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Re: Style Sheets Execution Time

From: Chris Lilley <chris@w3.org>
Date: Fri, 24 Sep 1999 04:02:46 +0200
Message-ID: <37EADBC6.F91A7D7E@w3.org>
To: Ernest J Baumbach <v2baumba@us.ibm.com>
CC: xsl-editors@w3.org


Ernest J Baumbach wrote:

> I confess I haven't read this whole specification, however I am
> concerned witht the use of .CSS files today and possibly, therefore,
> with the use of XSL. When I use Framemaker to generate XSL and .CSS
> files, if I have a large number of style
> definitions, it can generate a file as large as 100 pages.

That is a deficienxcy of the Framemaker export process. Typical CSS
files are 10-100 lines, not 100 pages. Typical files that use CSS are
smaller, and load and display faster than ones that use presentational
attributes

> 
> The problem I detected was that web pages that used to take 5 seconds to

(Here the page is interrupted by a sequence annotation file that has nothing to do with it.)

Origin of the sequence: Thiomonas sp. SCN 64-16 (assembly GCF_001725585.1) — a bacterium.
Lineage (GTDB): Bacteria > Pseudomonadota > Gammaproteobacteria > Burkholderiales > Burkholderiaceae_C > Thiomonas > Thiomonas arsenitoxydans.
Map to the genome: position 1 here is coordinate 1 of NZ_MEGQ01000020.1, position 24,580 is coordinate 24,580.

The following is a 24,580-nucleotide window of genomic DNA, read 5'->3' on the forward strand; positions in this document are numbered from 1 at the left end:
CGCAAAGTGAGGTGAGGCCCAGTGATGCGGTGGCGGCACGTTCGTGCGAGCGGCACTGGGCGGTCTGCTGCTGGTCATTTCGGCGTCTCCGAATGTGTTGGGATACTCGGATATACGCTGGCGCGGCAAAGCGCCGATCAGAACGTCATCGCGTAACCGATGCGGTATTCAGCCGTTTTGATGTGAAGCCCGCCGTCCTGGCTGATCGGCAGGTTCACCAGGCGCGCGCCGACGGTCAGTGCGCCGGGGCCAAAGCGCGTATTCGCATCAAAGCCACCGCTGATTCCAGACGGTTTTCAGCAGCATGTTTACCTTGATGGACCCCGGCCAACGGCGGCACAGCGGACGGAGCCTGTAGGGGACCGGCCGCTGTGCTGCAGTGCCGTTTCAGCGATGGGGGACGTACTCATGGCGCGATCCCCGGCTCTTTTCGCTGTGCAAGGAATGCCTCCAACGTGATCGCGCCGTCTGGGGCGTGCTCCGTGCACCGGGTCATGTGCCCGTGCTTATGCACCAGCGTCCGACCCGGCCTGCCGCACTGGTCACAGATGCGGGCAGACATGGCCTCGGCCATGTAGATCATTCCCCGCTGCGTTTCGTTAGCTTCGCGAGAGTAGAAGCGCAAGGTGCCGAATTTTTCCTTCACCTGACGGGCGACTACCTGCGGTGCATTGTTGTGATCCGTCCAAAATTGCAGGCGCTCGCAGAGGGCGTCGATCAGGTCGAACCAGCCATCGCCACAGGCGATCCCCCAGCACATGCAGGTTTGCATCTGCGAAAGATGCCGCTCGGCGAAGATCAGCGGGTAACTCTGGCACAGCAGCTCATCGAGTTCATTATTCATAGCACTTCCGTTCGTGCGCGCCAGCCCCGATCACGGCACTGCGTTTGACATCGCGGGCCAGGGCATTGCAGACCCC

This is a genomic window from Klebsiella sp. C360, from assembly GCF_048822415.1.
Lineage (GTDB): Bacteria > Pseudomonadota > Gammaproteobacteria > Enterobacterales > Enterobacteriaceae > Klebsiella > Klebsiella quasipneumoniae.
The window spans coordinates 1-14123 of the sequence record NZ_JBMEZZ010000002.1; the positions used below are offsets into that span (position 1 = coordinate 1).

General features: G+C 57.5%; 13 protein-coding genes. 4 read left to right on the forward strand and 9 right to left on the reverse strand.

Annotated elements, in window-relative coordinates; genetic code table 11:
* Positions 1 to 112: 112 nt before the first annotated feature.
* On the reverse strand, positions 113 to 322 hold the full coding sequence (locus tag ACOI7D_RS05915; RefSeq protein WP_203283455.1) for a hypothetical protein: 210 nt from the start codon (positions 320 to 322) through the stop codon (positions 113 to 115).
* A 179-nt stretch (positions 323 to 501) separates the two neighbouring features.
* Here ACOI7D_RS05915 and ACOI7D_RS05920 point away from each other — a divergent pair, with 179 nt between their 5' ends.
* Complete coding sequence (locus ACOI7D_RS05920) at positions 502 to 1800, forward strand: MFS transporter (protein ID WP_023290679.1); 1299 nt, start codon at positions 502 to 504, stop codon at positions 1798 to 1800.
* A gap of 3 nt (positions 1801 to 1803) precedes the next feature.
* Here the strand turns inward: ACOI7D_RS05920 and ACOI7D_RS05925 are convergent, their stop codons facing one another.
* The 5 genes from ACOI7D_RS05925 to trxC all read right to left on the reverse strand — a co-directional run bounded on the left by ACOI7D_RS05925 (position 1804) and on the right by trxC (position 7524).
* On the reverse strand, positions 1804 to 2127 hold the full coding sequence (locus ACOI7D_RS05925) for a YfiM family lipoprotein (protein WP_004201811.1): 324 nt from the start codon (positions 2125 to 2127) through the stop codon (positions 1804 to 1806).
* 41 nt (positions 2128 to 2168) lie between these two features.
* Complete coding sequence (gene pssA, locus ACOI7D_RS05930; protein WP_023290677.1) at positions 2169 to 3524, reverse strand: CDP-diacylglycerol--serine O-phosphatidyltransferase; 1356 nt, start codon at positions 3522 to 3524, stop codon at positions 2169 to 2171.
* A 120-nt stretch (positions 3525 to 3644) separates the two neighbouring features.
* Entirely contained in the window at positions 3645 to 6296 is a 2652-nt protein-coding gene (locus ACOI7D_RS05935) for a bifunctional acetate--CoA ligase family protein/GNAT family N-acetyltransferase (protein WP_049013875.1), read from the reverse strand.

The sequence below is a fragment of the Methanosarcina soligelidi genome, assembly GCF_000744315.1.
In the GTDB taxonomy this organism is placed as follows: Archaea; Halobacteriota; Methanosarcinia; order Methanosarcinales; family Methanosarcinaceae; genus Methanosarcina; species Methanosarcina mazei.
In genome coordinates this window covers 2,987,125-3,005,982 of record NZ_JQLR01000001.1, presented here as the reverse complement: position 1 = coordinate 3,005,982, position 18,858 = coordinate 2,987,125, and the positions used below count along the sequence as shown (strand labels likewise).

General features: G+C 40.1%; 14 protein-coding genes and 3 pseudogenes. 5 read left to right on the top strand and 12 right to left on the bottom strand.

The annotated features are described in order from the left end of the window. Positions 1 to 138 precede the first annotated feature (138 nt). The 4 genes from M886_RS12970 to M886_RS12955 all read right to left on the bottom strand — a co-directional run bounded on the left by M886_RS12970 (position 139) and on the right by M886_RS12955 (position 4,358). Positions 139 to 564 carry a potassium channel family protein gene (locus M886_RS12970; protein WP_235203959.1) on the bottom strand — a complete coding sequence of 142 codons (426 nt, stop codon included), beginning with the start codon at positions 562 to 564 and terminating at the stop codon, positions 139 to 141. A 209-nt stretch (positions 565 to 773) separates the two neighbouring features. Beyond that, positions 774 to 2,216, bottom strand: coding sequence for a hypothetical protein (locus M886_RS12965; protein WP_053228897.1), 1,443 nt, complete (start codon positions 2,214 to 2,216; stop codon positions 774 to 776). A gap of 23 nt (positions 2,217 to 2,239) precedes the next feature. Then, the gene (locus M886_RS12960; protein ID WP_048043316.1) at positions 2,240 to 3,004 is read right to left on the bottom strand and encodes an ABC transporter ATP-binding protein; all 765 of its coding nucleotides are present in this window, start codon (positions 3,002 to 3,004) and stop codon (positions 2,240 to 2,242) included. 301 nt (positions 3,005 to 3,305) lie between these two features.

> come
> up began taking up to 5 minutes to come up. 

That is a pathological export. I suggest you look at how your Framemaker
styles are set up - you are using named styles, not setting the
formatting on each paragraph individually?


> I don't know if this has been a problem for other folks, but it
> certainly was for me.
> I know this is related to the number of paragraph and character styles
> that I define,
> but if this is so, then someone needs to do some measurements to
> determine what
> number of tags we should should restrict ourselves to to avoid
> performance probelms when we generate HTML/XML.

I suggset that you analyse one of the generated files and remove the
probably large amounts of redundancy in it. Then, for each additional
document that uses the same styles, strip out the link to the generated
CSS and link to your optimised CSS file. This will also allow the Web
client to benefit from HTTP cacheing, as the same stylesheet is re-used
many times.

In general, your problems are related to the particular generator tool
and not to an intrinsic defect of CSS or XSL stylesheets.

--
Chris
Received on Thursday, 23 September 1999 22:02:55 GMT

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